Indications of a slowdown in the US economy are getting stronger. Reuters reports US May employment gains:
U.S. employers added only 75,000 new jobs in May, the Labor Department said on Friday in a report that signaled slower economic growth and led financial markets to slash bets on further interest-rate increases...
The unemployment rate, however, was a bright spot. It unexpectedly slipped to 4.6 percent -- the lowest since July 2001 -- from 4.7 percent in April...
Average hourly earnings edged up just 1 cent, or 0.1 percent, the length of the workweek dropped back from a 3-1/2 year high struck in April, and job growth for the prior two months was revised down by a net 37,000.
Factory orders are telling a similar slowdown story, although the story, as reported by Reuters, is less bad than feared earlier.
New orders at U.S. factories fell a smaller-than-expected 1.8 percent in April as orders for aircraft, machinery, and computers and electronic products slipped, a government report showed on Friday.
Wall Street analysts polled by Reuters were expecting a 2.2 drop in factory orders. The April slide was nevertheless the biggest decline since January, when they fell 2.7 percent.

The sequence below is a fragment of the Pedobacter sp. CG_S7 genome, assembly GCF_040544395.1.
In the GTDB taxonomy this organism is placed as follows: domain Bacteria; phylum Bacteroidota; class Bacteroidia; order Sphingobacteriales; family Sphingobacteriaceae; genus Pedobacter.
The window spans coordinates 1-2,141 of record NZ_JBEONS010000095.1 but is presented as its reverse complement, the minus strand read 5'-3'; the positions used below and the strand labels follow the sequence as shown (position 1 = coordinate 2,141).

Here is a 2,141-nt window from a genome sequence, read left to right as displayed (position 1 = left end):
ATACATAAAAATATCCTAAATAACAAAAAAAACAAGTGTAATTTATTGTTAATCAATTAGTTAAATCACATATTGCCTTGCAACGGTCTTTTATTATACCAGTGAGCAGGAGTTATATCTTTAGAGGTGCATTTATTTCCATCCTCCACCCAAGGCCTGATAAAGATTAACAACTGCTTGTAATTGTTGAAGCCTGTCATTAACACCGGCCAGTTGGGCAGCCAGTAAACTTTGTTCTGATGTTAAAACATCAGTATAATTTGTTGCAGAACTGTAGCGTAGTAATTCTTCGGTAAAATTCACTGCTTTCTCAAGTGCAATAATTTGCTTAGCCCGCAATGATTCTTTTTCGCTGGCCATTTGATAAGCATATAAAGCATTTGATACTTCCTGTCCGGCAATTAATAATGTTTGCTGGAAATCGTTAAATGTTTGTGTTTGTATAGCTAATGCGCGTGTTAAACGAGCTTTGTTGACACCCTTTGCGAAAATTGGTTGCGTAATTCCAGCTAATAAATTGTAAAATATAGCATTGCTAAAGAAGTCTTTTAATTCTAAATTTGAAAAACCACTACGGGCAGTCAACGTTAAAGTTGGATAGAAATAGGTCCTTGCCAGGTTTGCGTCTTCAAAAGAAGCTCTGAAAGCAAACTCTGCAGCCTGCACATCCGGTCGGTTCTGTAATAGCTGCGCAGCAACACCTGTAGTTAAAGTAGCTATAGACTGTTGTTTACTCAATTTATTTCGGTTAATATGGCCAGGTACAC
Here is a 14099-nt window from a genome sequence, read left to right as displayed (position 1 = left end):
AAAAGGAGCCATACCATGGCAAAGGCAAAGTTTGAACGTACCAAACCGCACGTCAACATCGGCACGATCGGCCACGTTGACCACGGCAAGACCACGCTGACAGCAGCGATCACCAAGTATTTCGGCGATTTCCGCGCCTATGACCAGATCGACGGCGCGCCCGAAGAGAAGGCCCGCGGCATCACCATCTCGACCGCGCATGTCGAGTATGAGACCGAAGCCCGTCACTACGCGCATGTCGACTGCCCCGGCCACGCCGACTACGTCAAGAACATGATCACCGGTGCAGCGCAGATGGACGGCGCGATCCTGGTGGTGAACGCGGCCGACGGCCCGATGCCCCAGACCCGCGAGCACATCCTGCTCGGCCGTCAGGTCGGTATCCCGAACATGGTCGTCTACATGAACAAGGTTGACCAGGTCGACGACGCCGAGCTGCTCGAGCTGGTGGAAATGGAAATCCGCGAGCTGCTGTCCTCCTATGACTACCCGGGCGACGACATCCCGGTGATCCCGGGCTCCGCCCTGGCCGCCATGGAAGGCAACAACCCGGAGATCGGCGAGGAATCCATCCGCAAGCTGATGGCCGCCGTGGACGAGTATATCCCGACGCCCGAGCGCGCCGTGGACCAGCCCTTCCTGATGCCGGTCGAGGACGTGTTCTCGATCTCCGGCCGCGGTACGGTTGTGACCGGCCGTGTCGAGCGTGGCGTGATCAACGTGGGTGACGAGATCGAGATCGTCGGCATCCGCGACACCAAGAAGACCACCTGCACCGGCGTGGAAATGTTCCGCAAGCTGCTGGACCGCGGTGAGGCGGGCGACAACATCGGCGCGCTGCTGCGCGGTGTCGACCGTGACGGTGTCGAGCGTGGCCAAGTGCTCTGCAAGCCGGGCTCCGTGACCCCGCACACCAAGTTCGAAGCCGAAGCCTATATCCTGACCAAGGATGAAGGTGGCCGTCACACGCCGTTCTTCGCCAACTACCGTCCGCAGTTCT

Orders for durable goods, expensive items meant to last three year or longer, slipped 4.4 percent, revised from a 4.8 percent slip reported last week.
March factory orders were revised down to a 4.0 percent gain from a previously reported 4.1 percent rise.
Fed-watcher and Bloomberg columnist John Berry thinks that the recent data "leaves the door open for the Fed to keep its target for the overnight lending rate at the June 28-29 meeting at the current 5 percent".
Paul Kasriel of Northern Trust goes one step further.
... The May employment report is part of a pattern of evolving weakness in economic growth... Therefore, we do believe the FOMC will stand pat at its upcoming June 28-29 meeting. Moreover, we are of the opinion that the FOMC’s next change in the fed funds rate will be to cut it -- probably at the December 12 meeting.